Saturday, September 22, 2012

Chan Sze Jin, death 26 September 1948, Singapore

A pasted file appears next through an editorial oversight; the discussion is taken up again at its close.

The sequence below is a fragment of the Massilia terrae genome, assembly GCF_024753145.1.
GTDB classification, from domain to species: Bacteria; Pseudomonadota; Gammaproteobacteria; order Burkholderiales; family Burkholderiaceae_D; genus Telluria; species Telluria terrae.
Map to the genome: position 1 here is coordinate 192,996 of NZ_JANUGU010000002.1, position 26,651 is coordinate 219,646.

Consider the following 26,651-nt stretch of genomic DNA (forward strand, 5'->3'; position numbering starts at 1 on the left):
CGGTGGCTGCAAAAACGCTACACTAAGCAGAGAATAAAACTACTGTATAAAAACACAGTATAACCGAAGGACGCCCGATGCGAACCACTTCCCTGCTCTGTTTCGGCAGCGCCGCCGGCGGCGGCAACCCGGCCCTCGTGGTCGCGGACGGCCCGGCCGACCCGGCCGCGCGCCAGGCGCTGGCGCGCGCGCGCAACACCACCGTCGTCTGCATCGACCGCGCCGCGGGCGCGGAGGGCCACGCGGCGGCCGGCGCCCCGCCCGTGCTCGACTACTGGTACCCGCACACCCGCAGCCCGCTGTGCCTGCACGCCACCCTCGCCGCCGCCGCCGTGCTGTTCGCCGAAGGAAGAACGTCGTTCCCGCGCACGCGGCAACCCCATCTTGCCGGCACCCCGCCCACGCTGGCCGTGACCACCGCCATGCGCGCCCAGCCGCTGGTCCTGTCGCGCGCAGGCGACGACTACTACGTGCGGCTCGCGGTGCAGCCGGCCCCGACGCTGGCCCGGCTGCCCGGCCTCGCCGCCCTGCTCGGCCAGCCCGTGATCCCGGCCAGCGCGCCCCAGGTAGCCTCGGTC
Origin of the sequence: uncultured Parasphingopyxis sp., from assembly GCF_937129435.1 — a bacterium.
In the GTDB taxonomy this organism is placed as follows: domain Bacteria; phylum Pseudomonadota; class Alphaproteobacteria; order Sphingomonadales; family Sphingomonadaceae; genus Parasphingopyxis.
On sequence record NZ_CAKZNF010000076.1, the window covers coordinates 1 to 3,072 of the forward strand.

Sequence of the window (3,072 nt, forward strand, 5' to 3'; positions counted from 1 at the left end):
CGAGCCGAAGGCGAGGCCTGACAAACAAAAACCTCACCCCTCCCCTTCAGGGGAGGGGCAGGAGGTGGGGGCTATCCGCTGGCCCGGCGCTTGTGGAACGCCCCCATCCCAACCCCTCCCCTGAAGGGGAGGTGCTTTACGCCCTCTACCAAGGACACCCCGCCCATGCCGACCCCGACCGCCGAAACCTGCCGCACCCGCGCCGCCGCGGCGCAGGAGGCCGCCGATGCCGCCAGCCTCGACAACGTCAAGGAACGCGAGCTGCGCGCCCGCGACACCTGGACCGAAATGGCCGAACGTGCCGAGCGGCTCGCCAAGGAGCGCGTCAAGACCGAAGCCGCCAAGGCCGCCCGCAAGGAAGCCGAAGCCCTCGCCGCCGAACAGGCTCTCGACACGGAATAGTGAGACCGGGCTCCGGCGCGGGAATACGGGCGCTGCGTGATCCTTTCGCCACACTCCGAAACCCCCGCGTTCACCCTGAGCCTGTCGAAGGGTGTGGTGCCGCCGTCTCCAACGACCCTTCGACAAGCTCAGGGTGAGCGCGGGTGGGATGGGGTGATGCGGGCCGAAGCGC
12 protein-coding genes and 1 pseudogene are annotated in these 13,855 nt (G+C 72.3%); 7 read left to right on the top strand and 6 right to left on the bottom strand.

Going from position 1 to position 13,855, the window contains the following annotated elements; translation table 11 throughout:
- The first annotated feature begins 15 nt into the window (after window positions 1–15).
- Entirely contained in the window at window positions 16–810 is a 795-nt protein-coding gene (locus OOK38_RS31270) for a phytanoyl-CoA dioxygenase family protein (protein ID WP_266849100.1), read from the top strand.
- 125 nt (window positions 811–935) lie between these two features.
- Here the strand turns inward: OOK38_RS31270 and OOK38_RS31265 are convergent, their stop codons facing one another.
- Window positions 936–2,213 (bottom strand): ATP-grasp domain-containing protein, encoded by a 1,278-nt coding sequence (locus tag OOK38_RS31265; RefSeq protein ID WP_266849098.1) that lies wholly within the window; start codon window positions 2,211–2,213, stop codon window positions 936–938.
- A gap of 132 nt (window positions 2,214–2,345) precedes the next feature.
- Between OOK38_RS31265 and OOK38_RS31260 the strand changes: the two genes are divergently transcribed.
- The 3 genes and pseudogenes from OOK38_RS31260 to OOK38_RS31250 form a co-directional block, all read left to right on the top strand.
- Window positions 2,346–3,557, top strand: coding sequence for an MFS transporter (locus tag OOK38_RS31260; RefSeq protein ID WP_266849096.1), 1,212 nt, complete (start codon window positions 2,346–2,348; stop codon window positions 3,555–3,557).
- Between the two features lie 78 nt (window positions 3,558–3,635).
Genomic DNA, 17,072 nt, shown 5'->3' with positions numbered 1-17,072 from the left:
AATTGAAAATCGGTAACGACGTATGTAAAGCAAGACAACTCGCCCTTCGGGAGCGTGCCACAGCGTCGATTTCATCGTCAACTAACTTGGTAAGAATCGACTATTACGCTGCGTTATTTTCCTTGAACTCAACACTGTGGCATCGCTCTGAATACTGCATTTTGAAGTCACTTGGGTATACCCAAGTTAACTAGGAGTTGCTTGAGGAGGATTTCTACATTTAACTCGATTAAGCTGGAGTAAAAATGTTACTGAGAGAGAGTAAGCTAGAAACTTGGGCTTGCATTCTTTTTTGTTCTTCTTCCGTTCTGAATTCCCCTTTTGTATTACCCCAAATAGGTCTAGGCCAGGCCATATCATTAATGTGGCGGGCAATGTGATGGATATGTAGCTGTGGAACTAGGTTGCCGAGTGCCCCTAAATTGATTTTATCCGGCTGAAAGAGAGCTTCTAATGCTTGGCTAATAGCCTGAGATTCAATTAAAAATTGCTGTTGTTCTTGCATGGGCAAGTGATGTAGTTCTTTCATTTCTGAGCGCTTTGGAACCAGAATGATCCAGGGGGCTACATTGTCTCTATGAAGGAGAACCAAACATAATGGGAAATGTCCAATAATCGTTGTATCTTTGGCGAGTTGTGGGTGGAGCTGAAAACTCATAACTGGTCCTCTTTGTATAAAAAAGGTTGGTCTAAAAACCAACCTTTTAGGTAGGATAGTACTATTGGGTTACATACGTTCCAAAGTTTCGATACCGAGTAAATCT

Mr Chan Sze Jin, a distinguised Straits-born Chinese lawyer and former member of the Executive and Legislative Councils, died at his home in Emerald Hill Road, last night, aged 62. Generally known as Mr S. J. Chan he held the rank of C.M.G. He had been in failing health for about two months.  Up to that time he had been actively engaged in his professional duties. Born in Singapore in 1886, he received his early education at Victoria Institution, Kuala Lumpur and the Free School, Penang. He was the eldest of three sons of Mr Chan Fook Nyan who after leaving China iin his boyhood, went to Sarawak and then to Kuala Lumpur where he entered Government service. His two brothers were Dr. Chan Sze Pong and the late Mr Chan Sze Onn founder of the firm of Chan Sze Onn and Company, company secretaries. Mr Chan won the F.M.S. Queen's scholarship in 1904 and left for England to join Downing College, Cambridge. In 1907 he took the B.A. and LL.B. in the Law Tripos. He went to London in the following year and, after joining Gray's Inn, was called to the Bar in 1910. Mr Chan was a partner in the firm of Chan, Laycock and Ong. He was appointed a member of the Executive Council in September 1935 and was reappointed for a further term but owing to failing health was forced to resign his appointment in July 1940. He had also served before that as a member of the Legislative Council --- from 1927 to 1930. Of Mr Chan, the former Governor and High Commissioner, Sir Shenton Thomas had this to say of him: "Mr Chan has shown himself to be one of the ablest and most distinguished of the Straits Chinese, whose counsels at all times, have been invaluable to the Colonial Government. He has done great service to his community quietly and unobtrusively especially in matters relating to education and social welfare work." Sir Shenton paid these tributes to Mr Chan in 1941 when he presented him with the insignia on his appontment as a Companion of the Most Distinguished Order of St. Michael and St. George. Sir Shenton also paid special tribute to the large part which Mr Chan took in getting the Chinese to agree with the Minority Report of the Mui Tsai Commission. Mr Chan was the only unofficial on the committee who drafted the necessary legislation to implement it. The funeral will take place today at the Bidadari Cemetery. The cortege will leave 119 Emerald Hill Road at 4.30. [The Straits Times, 27 September 1948, Page 5]

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